With sufficiently high rewards, private entities would be enticed to compete for space agreements by creatively using various technologies to remediate both large and small debris. Moreover, private companies attempting remediation would necessarily have to collaborate, perhaps via subcontracts, with SSA entities in order to carry out successful remediation. Thus, SSA entities, in particular commercial ones, will be able to evolve their technologies based on involvement in actual remediation efforts instead of theoretical ones.
Looking toward the future: establishing salvage rights in space
Besides the Article VI requirement for “continuing supervision,” Article VIll of the Outer Space Treaty (OST) calls on the launching state to retain “jurisdiction and control” over any object it launches, even if that object, or even pieces of that object, cease to function. Removing a debris object or even its fragments therefore requires the consent of the nation on whose registry it was launched (Listner 2012). However, as seen above, determining that nation can be a daunting task for small fragments in popular orbits.
Complicating this picture is the fact that Article VI and VIII of the OST pertain to “Launching States,” who are not necessarily the owners of launched spacecraft. After all, the “Launching State(s)” for a rocket and its payload include the country owning the satellite at the time of launch, the country owning the rocket at that time, and the country from which the rocket was launched. Moreover, selling and re-registering an object does not transfer Launching State liabilities to the new owner or registrant. Yet, no matter the owner, Articles VI and VIII place full responsibility for supervision, jurisdiction, and control of space objects (apparently including fragments) on the Launching State(s). How, then, can this responsibility and its concurrent liability be transferred to a company attempting to remove or otherwise remediate orbital debris?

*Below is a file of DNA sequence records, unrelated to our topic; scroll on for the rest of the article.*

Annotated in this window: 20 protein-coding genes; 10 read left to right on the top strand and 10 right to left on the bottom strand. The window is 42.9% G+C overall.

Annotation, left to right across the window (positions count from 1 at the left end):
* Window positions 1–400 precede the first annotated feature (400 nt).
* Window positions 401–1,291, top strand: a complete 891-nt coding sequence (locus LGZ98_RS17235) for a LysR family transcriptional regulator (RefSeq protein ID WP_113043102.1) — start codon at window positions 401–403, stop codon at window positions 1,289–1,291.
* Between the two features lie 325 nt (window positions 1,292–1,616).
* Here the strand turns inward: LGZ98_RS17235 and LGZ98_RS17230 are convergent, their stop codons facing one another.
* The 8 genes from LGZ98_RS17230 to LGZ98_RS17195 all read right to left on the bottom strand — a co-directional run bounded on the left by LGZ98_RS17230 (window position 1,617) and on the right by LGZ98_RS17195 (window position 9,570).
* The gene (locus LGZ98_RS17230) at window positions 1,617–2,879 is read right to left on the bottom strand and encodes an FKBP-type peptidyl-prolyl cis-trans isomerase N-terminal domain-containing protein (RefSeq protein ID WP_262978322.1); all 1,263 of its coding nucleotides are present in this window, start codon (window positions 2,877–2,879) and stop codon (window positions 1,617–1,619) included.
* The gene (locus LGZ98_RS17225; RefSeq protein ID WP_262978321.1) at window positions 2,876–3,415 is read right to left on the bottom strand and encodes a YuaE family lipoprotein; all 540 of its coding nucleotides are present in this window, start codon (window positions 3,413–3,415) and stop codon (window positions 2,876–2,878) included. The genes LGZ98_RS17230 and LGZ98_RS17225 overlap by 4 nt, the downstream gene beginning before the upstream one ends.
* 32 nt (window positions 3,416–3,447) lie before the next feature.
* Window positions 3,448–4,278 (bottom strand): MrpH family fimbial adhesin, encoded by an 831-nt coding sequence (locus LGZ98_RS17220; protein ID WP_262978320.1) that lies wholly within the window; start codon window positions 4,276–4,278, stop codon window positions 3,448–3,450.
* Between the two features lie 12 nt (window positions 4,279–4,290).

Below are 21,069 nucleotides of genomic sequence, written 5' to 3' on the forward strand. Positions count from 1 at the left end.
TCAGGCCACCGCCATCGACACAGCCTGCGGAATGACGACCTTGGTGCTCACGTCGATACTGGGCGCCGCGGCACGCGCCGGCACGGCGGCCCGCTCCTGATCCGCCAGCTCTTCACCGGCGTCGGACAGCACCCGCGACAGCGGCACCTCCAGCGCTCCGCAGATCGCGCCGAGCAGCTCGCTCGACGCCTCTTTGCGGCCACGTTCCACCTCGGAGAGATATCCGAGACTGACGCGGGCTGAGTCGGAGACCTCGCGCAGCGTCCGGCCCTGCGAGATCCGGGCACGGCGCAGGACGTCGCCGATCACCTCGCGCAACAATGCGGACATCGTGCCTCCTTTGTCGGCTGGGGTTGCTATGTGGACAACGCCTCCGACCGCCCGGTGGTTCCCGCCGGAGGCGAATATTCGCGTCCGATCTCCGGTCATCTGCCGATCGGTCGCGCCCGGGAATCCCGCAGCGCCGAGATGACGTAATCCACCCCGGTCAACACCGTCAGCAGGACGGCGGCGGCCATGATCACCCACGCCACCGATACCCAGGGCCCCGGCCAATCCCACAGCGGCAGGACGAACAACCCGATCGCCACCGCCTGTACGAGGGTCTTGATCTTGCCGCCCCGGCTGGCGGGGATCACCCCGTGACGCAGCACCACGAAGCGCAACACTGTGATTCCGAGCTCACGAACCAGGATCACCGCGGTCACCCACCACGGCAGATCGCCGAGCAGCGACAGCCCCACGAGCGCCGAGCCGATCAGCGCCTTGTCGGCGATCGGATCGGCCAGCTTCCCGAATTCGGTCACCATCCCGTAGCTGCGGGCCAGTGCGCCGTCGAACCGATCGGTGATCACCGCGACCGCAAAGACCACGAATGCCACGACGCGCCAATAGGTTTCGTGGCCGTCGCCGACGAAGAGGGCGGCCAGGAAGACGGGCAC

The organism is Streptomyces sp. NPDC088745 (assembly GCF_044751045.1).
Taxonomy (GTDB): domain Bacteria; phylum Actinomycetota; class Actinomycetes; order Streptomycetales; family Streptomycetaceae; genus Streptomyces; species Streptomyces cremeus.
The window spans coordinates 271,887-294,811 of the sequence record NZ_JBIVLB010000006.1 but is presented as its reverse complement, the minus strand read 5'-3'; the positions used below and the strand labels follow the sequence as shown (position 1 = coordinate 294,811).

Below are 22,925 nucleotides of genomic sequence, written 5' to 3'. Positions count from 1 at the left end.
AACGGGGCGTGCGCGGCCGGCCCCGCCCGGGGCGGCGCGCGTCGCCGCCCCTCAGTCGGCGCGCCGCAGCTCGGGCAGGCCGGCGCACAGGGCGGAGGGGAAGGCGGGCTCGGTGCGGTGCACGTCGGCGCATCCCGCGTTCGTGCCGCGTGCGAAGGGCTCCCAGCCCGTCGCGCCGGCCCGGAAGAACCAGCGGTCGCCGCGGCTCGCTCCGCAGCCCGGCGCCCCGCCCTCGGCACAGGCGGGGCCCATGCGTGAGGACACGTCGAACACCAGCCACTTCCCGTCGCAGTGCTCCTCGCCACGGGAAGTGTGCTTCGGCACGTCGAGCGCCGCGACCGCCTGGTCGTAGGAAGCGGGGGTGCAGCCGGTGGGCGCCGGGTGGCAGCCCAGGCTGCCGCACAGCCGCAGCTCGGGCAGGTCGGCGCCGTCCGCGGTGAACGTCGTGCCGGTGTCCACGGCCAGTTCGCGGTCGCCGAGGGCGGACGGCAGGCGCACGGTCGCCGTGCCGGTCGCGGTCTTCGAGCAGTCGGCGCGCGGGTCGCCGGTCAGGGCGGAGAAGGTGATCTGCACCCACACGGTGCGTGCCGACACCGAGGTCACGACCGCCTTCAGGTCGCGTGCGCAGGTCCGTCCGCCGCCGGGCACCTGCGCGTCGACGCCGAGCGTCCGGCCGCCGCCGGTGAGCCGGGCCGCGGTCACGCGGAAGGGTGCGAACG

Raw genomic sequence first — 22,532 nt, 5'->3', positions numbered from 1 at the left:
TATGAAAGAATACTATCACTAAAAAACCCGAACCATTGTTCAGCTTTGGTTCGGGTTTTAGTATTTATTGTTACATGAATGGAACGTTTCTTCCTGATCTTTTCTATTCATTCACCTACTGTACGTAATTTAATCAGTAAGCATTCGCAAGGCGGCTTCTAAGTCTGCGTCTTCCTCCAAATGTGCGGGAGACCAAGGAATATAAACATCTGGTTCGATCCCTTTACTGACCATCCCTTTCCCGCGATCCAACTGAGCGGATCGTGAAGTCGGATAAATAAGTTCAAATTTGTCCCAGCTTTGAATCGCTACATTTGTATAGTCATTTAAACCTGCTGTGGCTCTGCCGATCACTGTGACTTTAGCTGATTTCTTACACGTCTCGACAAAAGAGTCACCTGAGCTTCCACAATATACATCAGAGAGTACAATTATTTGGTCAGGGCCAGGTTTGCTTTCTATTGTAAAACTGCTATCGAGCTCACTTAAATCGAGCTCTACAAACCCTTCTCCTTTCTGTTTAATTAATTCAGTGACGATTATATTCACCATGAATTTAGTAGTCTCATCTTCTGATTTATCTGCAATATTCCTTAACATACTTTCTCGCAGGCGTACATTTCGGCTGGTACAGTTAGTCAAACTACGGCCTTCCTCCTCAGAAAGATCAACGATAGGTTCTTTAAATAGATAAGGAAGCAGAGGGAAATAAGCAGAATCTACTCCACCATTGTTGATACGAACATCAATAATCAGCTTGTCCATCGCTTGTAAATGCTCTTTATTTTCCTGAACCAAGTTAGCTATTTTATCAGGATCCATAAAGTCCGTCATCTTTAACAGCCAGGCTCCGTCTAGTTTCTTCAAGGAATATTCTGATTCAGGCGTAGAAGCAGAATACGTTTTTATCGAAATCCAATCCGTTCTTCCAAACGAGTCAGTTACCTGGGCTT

Under the long tradition of Maritime Salvage Law dating back to the time of the ancient Greeks and Romans, a person who voluntarily preserves at sea any vessel, cargo, freight, or other recognized salvage from danger has traditionally been able to collect a reward (i.e. reward) proportionate to the value of the object salvaged. Maritime nations have most recently codified such custom and law in the International Convention on Salvage 1989. The Convention even considers protection of the environment as part of salvage, awarding a salvor who, for example, prevents oil pollution special compensation termed liability salvage instead of property salvage (“Law of Salvage” 2015).